Airplanes make me cranky

I’m home. It’s been a very long day with horrible flight delays, and I’m grouchy. I must frog blast the vent core.

I was stuck on an airplane for far too many hours, and I wanted to get some work done — on my laptop. Have you noticed how tightly packed the seats are in coach? It was tight, but I could at least get started on some work, when the guy in front of me decided to recline his seat back and sleep. Suddenly there was a head rest aimed at my throat and the back of the guy’s head in my nose. I could smell his shampoo! (I think it was scented with sweat vinaigrette, with extra animal fats added for body). I tried to work some more, but the only way to do it was to partially open my laptop, rest the hinges on my thighs, and reach into the gap to type; it was like squatting by the tank at Seaworld, trying to do dentistry on a dolphin while squinting at the phosphorescent herring stuck to the roof of his mouth.

Airlines, please. If you’re going to squeeze the seats together that closely, could you please lock them all in one position? It just doesn’t work otherwise. And how about screening passengers for basic hygiene? By the end of the trip I was beginning to think that it would be a mercy if the hairball in front of me detonated.

OK, I feel a little better now.


  1. #1 JJ
    March 30, 2008

    You need a “Knee Defender” –

    No I don’t work for them but I did buy one for a friend.


  2. #2 Dennis
    March 30, 2008

    I just got home from Vancouver after a 4 and half hour flight with sone guys elbows stuck in my ribcage while typing on his laptop for the entire trip. So I take a different view on this one. At least if the guy in front reclines I can do the same and buy a little space. But when the guy beside you decides to use his elbows like Gordie Howe in the corners your screwed. And thank god for Westjet and their “slightly” more leg room.

  3. #3 chris
    March 30, 2008

    The best flights are the international ones that take hours and hours to get where they need to go. I’m going to japan at the end of may, luckly i’ll be taking off from vancouver and not Newark like last time. I’m glad they don’t have crazy creationists there…I hope.

  4. #4 Alex
    March 30, 2008

    I hate to defend the airlines but if you want more room in coach then you have to be willing to pay more for your seat which is something that American consumers will fight tooth and nail. Each inch of extra legroom means less room for extra seats that can be sold at a profit. Higher fuel prices make this more true than ever. It sucks but thats real world economics at work.

  5. #5 Tom
    March 31, 2008

    As the 5’6″ son of vertically challenged parents, air travel is one of the few occasions when I am glad to be short. I get to stretch out in economy.

    On a 15 hour flight from London to Singapore, my parents had blagged the emergency exit seats. When they realised that they didn’t really need them, they offered them up to two taller people who were sitting nearby. I’m proud of them for that.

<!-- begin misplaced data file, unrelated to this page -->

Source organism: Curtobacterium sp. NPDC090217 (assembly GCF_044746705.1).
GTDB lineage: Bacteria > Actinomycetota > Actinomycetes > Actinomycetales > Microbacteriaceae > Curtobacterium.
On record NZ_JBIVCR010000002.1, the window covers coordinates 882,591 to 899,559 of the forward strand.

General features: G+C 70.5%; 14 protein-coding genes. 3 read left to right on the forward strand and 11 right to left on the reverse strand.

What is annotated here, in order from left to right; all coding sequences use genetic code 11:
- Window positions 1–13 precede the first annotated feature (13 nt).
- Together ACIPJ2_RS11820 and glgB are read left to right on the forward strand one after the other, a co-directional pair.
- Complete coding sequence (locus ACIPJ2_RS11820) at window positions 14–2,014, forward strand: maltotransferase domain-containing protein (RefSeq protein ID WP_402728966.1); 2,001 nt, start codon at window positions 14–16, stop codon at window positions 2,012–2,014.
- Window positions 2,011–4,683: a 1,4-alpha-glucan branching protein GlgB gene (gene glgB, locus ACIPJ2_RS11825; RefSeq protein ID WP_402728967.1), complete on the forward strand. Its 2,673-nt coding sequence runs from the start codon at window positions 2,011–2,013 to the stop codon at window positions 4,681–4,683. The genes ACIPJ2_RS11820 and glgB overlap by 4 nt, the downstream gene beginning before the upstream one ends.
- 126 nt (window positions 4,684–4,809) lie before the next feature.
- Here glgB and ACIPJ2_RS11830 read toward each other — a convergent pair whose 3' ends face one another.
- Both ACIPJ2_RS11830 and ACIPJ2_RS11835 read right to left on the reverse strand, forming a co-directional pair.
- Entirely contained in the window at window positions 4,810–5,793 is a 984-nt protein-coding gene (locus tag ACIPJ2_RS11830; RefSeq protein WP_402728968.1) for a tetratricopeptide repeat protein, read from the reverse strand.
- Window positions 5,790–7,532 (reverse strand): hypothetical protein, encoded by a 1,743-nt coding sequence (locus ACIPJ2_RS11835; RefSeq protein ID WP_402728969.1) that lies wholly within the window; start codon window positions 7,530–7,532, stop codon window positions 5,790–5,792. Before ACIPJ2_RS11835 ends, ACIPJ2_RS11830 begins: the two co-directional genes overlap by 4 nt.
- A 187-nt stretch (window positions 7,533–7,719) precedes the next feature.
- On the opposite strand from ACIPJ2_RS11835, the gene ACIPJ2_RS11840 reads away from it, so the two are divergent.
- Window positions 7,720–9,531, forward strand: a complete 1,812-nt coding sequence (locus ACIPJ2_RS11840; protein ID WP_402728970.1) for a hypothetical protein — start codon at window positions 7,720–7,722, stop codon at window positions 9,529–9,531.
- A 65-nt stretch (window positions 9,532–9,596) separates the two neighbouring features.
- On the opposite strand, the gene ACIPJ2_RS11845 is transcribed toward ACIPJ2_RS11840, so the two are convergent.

6. #6 vjack
    March 31, 2008

    Just reading this post makes me want to avoid flying! I don’t even bother bringing my laptop anymore because I can rest assured that the jackass in front of me will always recline the seat. Grrrrr!

  7. #7 Art
    March 31, 2008

    One creative approach is to eat large amounts of powerful garlic before loading. When they lean back with their head just about touching your chin they enter your ‘zone of noxious fallout’ then the fight is on. Their hair pomade versus your garlic. With the odds stacked in your favor.

    This doesn’t seem to work so well with certain cultures that are more or less immune to smells and with garlic eating ethnicities. It also helps to keep a strong breath lozenge or two handy. You never know when it may be better to be less offensive.

  8. #8 David Marjanovi?, OM
    March 31, 2008

    And then the person is arrested for vandalizing airline property?

    No. Haven’t you visited the Knee Defender? homepage?

    What the FAA Says

    The US Federal Aviation Administration (FAA) was asked about the use of Knee Defenders.
    As reported in the October 28, 2003 edition of The Washington Post:
    “FAA spokesman Paul Takemoto said the clips were not against federal aviation rules as long as they weren’t used during taxiing, takeoffs or landings.”
    Knee Defenders? are specifically designed to be used with your tray table lowered, while your tray table must be up and locked “during taxiing, takeoffs or landings.”
    So, as long as Knee Defenders? are being used as they are designed to be used in flight, their use does not violate any US aviation law, rule, or regulation.

  9. #9 Orac
    March 31, 2008

    It could be worse, PZ. You could have experienced the Hand of Doom.